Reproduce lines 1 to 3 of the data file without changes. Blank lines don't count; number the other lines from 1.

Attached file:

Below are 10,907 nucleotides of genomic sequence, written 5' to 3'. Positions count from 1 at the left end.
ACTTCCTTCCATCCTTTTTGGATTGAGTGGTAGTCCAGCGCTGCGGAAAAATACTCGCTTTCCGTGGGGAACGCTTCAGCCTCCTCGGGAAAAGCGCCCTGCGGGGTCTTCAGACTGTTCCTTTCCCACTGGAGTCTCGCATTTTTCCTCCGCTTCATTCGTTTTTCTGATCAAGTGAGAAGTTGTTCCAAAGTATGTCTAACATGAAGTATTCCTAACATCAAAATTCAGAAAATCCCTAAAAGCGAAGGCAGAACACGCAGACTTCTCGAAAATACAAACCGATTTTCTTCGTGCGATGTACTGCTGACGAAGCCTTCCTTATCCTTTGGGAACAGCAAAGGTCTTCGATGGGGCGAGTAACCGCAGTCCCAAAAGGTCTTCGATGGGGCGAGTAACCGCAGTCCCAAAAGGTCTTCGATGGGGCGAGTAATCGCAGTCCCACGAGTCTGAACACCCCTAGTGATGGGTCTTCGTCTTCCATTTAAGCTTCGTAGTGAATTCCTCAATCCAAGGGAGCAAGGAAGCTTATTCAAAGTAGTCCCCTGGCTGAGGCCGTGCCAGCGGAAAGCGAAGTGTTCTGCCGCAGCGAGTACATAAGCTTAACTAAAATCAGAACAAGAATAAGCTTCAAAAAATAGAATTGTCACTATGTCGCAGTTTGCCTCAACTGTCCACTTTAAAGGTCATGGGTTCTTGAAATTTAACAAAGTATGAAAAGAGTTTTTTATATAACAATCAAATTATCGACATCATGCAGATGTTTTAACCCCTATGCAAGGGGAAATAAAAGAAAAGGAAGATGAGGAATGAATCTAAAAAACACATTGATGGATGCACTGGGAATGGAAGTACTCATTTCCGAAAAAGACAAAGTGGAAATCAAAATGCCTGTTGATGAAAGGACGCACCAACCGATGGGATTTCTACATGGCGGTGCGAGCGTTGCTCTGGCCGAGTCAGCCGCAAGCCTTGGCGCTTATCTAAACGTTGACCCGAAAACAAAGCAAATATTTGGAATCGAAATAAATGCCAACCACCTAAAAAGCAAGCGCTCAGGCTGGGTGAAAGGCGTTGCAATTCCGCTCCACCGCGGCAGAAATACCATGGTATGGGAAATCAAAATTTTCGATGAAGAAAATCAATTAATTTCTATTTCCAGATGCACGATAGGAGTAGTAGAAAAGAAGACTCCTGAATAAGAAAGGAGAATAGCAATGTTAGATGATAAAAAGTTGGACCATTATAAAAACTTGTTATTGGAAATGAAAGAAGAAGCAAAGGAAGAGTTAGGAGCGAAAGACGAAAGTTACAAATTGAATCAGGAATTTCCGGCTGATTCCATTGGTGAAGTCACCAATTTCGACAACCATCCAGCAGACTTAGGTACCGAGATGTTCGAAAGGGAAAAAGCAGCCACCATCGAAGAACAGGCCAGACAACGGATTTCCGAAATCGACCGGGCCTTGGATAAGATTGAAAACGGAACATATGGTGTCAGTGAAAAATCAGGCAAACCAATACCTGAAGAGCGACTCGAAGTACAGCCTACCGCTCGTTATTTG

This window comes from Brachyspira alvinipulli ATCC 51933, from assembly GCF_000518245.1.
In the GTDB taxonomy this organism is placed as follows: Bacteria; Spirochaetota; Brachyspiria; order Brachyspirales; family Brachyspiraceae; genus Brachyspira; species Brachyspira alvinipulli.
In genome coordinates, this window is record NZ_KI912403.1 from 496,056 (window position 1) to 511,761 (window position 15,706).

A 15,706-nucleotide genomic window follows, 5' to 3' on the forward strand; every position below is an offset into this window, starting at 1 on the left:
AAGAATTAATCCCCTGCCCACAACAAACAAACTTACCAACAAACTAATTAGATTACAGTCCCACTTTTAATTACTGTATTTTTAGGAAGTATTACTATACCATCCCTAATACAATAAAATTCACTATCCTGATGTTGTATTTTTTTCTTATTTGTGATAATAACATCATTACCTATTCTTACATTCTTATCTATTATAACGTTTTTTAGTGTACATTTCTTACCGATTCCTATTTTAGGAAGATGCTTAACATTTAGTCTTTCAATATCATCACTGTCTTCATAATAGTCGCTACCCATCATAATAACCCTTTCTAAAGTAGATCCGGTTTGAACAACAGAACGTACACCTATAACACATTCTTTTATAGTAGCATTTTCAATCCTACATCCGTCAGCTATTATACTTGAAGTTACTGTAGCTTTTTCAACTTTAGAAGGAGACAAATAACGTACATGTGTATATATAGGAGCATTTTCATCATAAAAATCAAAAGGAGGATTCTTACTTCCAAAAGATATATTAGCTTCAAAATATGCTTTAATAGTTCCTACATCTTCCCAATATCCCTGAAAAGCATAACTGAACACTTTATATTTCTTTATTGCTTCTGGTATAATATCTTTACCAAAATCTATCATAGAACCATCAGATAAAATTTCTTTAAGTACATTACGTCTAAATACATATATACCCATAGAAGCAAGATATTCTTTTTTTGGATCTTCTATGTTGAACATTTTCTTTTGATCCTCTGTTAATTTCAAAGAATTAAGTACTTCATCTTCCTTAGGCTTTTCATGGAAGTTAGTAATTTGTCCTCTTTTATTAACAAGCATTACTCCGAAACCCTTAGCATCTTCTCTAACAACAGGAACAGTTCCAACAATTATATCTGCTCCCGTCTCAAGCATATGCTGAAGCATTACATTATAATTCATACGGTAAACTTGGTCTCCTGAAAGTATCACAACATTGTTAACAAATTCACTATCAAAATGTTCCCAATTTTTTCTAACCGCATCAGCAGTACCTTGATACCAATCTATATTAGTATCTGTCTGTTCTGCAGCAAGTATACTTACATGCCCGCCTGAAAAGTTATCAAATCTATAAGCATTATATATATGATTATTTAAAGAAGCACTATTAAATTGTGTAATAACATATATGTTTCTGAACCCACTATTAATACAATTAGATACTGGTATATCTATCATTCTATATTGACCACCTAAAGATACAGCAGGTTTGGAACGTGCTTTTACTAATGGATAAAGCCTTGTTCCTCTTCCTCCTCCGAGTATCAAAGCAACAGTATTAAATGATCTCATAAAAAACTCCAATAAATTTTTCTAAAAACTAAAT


Below are 10,907 nucleotides of genomic sequence, written 5' to 3'. Positions count from 1 at the left end.
ACTTCCTTCCATCCTTTTTGGATTGAGTGGTAGTCCAGCGCTGCGGAAAAATACTCGCTTTCCGTGGGGAACGCTTCAGCCTCCTCGGGAAAAGCGCCCTGCGGGGTCTTCAGACTGTTCCTTTCCCACTGGAGTCTCGCATTTTTCCTCCGCTTCATTCGTTTTTCTGATCAAGTGAGAAGTTGTTCCAAAGTATGTCTAACATGAAGTATTCCTAACATCAAAATTCAGAAAATCCCTAAAAGCGAAGGCAGAACACGCAGACTTCTCGAAAATACAAACCGATTTTCTTCGTGCGATGTACTGCTGACGAAGCCTTCCTTATCCTTTGGGAACAGCAAAGGTCTTCGATGGGGCGAGTAACCGCAGTCCCAAAAGGTCTTCGATGGGGCGAGTAACCGCAGTCCCAAAAGGTCTTCGATGGGGCGAGTAATCGCAGTCCCACGAGTCTGAACACCCCTAGTGATGGGTCTTCGTCTTCCATTTAAGCTTCGTAGTGAATTCCTCAATCCAAGGGAGCAAGGAAGCTTATTCAAAGTAGTCCCCTGGCTGAGGCCGTGCCAGCGGAAAGCGAAGTGTTCTGCCGCAGCGAGTACATAAGCTTAACTAAAATCAGAACAAGAATAAGCTTCAAAAAATAGAATTGTCACTATGTCGCAGTTTGCCTCAACTGTCCACTTTAAAGGTCATGGGTTCTTGAAATTTAACAAAGTATGAAAAGAGTTTTTTATATAACAATCAAATTATCGACATCATGCAGATGTTTTAACCCCTATGCAAGGGGAAATAAAAGAAAAGGAAGATGAGGAATGAATCTAAAAAACACATTGATGGATGCACTGGGAATGGAAGTACTCATTTCCGAAAAAGACAAAGTGGAAATCAAAATGCCTGTTGATGAAAGGACGCACCAACCGATGGGATTTCTACATGGCGGTGCGAGCGTTGCTCTGGCCGAGTCAGCCGCAAGCCTTGGCGCTTATCTAAACGTTGACCCGAAAACAAAGCAAATATTTGGAATCGAAATAAATGCCAACCACCTAAAAAGCAAGCGCTCAGGCTGGGTGAAAGGCGTTGCAATTCCGCTCCACCGCGGCAGAAATACCATGGTATGGGAAATCAAAATTTTCGATGAAGAAAATCAATTAATTTCTATTTCCAGATGCACGATAGGAGTAGTAGAAAAGAAGACTCCTGAATAAGAAAGGAGAATAGCAATGTTAGATGATAAAAAGTTGGACCATTATAAAAACTTGTTATTGGAAATGAAAGAAGAAGCAAAGGAAGAGTTAGGAGCGAAAGACGAAAGTTACAAATTGAATCAGGAATTTCCGGCTGATTCCATTGGTGAAGTCACCAATTTCGACAACCATCCAGCAGACTTAGGTACCGAGATGTTCGAAAGGGAAAAAGCAGCCACCATCGAAGAACAGGCCAGACAACGGATTTCCGAAATCGACCGGGCCTTGGATAAGATTGAAAACGGAACATATGGTGTCAGTGAAAAATCAGGCAAACCAATACCTGAAGAGCGACTCGAAGTACAGCCTACCGCTCGTTATTTG

This window comes from Brachyspira alvinipulli ATCC 51933, from assembly GCF_000518245.1.